On Reacting to Politics

On Reacting to Politics


The last two weeks, I have heard many people tell me they have stopped watching the news. They say they feel overwhelmed, scared, depressed and helpless. I have asserted for many months that I believed the political agenda is affecting people more than they are aware. 

I encourage people to be aware of how they are feeling. What has been disclosed to me is a sense of gray that overlays their lives. Some say they no longer laugh much and don’t find television shows that they found humorous the least bit entertaining. Some are not interacting with friends the way they have for years. The desire to go to a movie, cook a meal or listen to music diminishes. Many are sleeping more or are awakened by dreams. 

I went to get a haircut. I have gone to the same hairdresser for at least four years. We never talk much at all, and when we do, it is usually about her work or travels. She asked me how my business is. I told her that it has been busy and some new people have called who describe themselves as depressed, finally deciding to get help. I attribute this to news reports resulting from famous suicides recently and encouraging people to get counseling. I added that I believe people are upset about acts and views of politicians right now. 

She responded, “I love the decisions that are being made and I have been waiting for years for this.”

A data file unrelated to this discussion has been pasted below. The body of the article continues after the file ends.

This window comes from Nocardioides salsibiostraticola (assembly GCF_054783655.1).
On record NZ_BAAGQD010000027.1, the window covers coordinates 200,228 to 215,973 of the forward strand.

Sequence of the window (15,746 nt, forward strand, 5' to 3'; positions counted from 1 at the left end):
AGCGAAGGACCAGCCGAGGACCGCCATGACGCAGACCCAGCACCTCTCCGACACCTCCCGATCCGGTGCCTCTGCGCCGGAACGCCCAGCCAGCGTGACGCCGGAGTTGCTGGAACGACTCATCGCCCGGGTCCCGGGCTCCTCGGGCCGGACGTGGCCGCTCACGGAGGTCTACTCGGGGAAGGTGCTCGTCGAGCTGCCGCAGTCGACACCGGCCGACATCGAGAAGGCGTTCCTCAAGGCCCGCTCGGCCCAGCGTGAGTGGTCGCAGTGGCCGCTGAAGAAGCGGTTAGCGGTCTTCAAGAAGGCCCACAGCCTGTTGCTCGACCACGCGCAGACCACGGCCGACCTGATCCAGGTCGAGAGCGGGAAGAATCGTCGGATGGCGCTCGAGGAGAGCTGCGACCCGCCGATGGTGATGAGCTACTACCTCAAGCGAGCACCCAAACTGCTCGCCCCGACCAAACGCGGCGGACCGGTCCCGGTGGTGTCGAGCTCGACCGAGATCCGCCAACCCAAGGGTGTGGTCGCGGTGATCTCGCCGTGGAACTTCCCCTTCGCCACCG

I stopped talking. I was not interested in a controversial conversation with my hairdresser. 

I am aware that news begins with the most extreme stories of mass murder or breaking news about a major decision from Washington, D.C. The viewers favor this, which is why the broadcasters follow this format. We are people who gaze at auto accidents and cause delays on freeways. And, often, we end up feeling miserable. But our curiosity prevails. 

When people express outrage, anger or disappointment about the state of government and feel impotent, they often say, “I don’t know what to do,” I encourage them to donate to a group that represents their beliefs. By doing so, they need take no action except donating money. The groups will take a proactive role. They will do what they believe will contribute to a valuable, necessary change. Perhaps they will promote a candidate for office. Perhaps they will donate to a fund to help people get legal help. Perhaps they will go to Congress with petitions or meet with office holders. 

We like control. We do not want to feel impotent or helpless. There is always a way to assert ourselves. We are a country that still respects our right to do so. If many people did this, we would not be one voice. Our voice would become a chorus. 

Help yourself; help others. Vote and be heard. The gray may lessen